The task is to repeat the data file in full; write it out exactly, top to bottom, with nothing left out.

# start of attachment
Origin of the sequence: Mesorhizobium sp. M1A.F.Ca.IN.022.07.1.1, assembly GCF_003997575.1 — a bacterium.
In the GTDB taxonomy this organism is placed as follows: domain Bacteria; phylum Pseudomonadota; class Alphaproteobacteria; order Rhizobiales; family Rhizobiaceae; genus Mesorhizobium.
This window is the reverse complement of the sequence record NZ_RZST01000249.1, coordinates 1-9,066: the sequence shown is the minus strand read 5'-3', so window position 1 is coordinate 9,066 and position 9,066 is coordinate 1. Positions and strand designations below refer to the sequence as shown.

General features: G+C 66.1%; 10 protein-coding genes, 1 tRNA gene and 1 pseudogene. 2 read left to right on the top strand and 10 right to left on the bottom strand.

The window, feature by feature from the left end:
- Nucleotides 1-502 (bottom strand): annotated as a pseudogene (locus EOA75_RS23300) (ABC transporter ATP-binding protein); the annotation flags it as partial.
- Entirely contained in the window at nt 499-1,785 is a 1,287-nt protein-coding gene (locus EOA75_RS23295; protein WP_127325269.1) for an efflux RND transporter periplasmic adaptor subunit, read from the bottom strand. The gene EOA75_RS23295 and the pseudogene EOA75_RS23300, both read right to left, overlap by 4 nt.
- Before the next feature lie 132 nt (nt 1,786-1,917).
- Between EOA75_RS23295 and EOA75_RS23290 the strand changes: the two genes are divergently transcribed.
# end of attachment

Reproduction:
Origin of the sequence: Mesorhizobium sp. M1A.F.Ca.IN.022.07.1.1, assembly GCF_003997575.1 — a bacterium.
In the GTDB taxonomy this organism is placed as follows: domain Bacteria; phylum Pseudomonadota; class Alphaproteobacteria; order Rhizobiales; family Rhizobiaceae; genus Mesorhizobium.
This window is the reverse complement of the sequence record NZ_RZST01000249.1, coordinates 1-9,066: the sequence shown is the minus strand read 5'-3', so window position 1 is coordinate 9,066 and position 9,066 is coordinate 1. Positions and strand designations below refer to the sequence as shown.

General features: G+C 66.1%; 10 protein-coding genes, 1 tRNA gene and 1 pseudogene. 2 read left to right on the top strand and 10 right to left on the bottom strand.

The window, feature by feature from the left end:
- Nucleotides 1-502 (bottom strand): annotated as a pseudogene (locus EOA75_RS23300) (ABC transporter ATP-binding protein); the annotation flags it as partial.
- Entirely contained in the window at nt 499-1,785 is a 1,287-nt protein-coding gene (locus EOA75_RS23295; protein WP_127325269.1) for an efflux RND transporter periplasmic adaptor subunit, read from the bottom strand. The gene EOA75_RS23295 and the pseudogene EOA75_RS23300, both read right to left, overlap by 4 nt.
- Before the next feature lie 132 nt (nt 1,786-1,917).
- Between EOA75_RS23295 and EOA75_RS23290 the strand changes: the two genes are divergently transcribed.